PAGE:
ALBUQUERQUE, N.M. —It was a good plan: Bring in hungry beetles that feed only on nonnative salt cedar trees to get a handle on a hardy, invasive species that was crowding riverbanks across the West and leaching precious water from the drought-stricken region.

The beetles have been so successful in recent years that scientists are now concerned about the fate of an endangered songbird that lives along rivers and streams in several states.

A recent U.S. Geological Survey report provides more detail about habitat across the entire range of the Southwestern willow flycatcher. Using satellite modeling for the first time, the agency partnered with other federal scientists to predict new threats that could hamper the bird’s recovery over the next decade.

By predicting the effects of tamarisk leaf beetles on the bird’s habitat, the scientists hope satellite modeling can be used by land, water and wildlife managers as they try to balance protecting the bird with controlling the trees.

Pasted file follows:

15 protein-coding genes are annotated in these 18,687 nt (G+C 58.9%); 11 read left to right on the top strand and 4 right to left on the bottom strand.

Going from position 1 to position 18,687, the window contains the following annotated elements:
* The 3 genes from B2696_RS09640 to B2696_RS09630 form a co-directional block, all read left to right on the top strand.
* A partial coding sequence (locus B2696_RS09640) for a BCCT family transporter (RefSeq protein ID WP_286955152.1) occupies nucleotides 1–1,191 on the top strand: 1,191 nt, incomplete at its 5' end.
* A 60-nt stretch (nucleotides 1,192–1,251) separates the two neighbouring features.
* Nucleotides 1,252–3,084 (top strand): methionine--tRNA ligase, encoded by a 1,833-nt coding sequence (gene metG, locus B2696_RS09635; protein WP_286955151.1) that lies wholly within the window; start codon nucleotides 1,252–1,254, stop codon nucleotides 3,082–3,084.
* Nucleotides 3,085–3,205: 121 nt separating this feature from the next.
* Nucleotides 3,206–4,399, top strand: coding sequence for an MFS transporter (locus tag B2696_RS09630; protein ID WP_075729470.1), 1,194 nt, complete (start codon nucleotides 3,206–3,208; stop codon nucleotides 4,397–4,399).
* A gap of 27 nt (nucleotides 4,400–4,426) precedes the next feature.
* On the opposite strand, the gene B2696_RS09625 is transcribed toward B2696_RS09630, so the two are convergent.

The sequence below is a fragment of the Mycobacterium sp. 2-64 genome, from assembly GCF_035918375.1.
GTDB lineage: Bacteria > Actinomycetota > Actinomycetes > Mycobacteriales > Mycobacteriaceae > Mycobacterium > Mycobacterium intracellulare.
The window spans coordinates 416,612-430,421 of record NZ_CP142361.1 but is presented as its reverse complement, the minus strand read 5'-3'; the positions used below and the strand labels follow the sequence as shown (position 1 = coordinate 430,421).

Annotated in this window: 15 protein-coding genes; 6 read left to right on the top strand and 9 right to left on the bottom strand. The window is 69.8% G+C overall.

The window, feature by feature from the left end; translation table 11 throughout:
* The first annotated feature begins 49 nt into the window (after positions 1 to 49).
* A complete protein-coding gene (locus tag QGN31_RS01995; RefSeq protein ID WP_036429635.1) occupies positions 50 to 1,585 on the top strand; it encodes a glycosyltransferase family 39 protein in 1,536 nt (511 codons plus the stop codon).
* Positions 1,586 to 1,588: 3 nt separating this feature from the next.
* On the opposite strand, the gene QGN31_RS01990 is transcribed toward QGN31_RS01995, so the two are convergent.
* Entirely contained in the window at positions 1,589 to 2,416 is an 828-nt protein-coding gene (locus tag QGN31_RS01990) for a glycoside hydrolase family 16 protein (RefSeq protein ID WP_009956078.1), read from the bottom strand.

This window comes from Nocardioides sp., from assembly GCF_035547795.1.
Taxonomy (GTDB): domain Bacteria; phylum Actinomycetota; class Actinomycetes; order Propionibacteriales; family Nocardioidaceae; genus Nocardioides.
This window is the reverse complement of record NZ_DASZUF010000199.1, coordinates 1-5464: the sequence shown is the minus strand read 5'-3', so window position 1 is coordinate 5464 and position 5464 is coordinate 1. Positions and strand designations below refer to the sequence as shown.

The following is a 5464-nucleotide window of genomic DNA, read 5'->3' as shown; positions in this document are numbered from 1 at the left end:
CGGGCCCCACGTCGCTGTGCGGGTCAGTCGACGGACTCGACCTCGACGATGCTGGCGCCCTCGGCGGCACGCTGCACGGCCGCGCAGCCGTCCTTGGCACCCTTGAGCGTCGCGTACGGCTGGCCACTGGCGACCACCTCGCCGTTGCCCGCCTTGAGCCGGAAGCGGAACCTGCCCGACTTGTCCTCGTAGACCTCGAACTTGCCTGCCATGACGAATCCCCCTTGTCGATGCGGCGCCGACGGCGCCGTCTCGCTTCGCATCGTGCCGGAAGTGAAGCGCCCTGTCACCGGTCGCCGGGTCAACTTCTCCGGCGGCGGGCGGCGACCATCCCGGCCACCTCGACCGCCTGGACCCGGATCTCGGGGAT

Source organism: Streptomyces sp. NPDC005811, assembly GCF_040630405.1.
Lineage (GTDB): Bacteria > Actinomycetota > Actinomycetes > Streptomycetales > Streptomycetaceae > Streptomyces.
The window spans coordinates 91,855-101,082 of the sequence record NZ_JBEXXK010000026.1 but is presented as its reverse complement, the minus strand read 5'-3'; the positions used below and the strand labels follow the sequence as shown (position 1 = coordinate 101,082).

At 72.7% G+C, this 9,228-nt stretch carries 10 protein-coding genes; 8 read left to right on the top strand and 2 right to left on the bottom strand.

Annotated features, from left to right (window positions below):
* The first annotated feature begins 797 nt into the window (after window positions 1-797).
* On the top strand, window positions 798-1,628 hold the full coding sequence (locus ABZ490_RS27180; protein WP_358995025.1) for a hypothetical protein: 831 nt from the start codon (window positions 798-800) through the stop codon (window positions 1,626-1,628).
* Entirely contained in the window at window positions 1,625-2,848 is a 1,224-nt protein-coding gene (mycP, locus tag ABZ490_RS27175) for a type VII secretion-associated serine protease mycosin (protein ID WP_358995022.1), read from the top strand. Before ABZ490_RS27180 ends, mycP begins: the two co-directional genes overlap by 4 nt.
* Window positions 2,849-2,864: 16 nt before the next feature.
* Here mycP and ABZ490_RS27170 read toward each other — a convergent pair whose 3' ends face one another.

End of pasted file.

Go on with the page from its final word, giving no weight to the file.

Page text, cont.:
Research shows the bird has become accustomed to building nests in salt cedar trees during breeding season; flycatchers are known to be picky about where they set up residence. Depending on the timing, beetles feasting on the foliage can leave baby birds exposed to higher temperatures and predators.

Beetles were released along the Pecos River in New Mexico in 2002 as a biological control for salt cedar. They’re now found from Utah to Texas.

The USGS study shows they chewed through 94 percent of the flycatcher’s habitat along the lower Virgin River between 2010 and 2015.

The modeling predicts about one-third of the bird’s habitat along the lower Colorado River and more than half on the upper Gila River will be destroyed by beetles in the next decade.

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